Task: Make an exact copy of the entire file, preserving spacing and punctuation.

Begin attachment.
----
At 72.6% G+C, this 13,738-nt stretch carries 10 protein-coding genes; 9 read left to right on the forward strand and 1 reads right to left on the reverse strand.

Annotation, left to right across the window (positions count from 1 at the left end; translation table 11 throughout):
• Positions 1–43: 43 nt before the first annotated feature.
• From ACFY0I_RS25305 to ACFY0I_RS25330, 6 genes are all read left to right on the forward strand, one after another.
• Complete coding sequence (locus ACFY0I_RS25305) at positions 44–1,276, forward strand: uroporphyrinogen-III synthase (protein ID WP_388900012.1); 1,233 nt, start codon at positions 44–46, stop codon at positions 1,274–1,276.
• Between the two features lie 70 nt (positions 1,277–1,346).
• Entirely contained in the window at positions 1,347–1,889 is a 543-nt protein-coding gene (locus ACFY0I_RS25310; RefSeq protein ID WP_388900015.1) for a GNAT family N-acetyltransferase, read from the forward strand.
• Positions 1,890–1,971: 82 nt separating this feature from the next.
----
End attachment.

At 72.6% G+C, this 13,738-nt stretch carries 10 protein-coding genes; 9 read left to right on the forward strand and 1 reads right to left on the reverse strand.

Annotation, left to right across the window (positions count from 1 at the left end; translation table 11 throughout):
• Positions 1–43: 43 nt before the first annotated feature.
• From ACFY0I_RS25305 to ACFY0I_RS25330, 6 genes are all read left to right on the forward strand, one after another.
• Complete coding sequence (locus ACFY0I_RS25305) at positions 44–1,276, forward strand: uroporphyrinogen-III synthase (protein ID WP_388900012.1); 1,233 nt, start codon at positions 44–46, stop codon at positions 1,274–1,276.
• Between the two features lie 70 nt (positions 1,277–1,346).
• Entirely contained in the window at positions 1,347–1,889 is a 543-nt protein-coding gene (locus ACFY0I_RS25310; RefSeq protein ID WP_388900015.1) for a GNAT family N-acetyltransferase, read from the forward strand.
• Positions 1,890–1,971: 82 nt separating this feature from the next.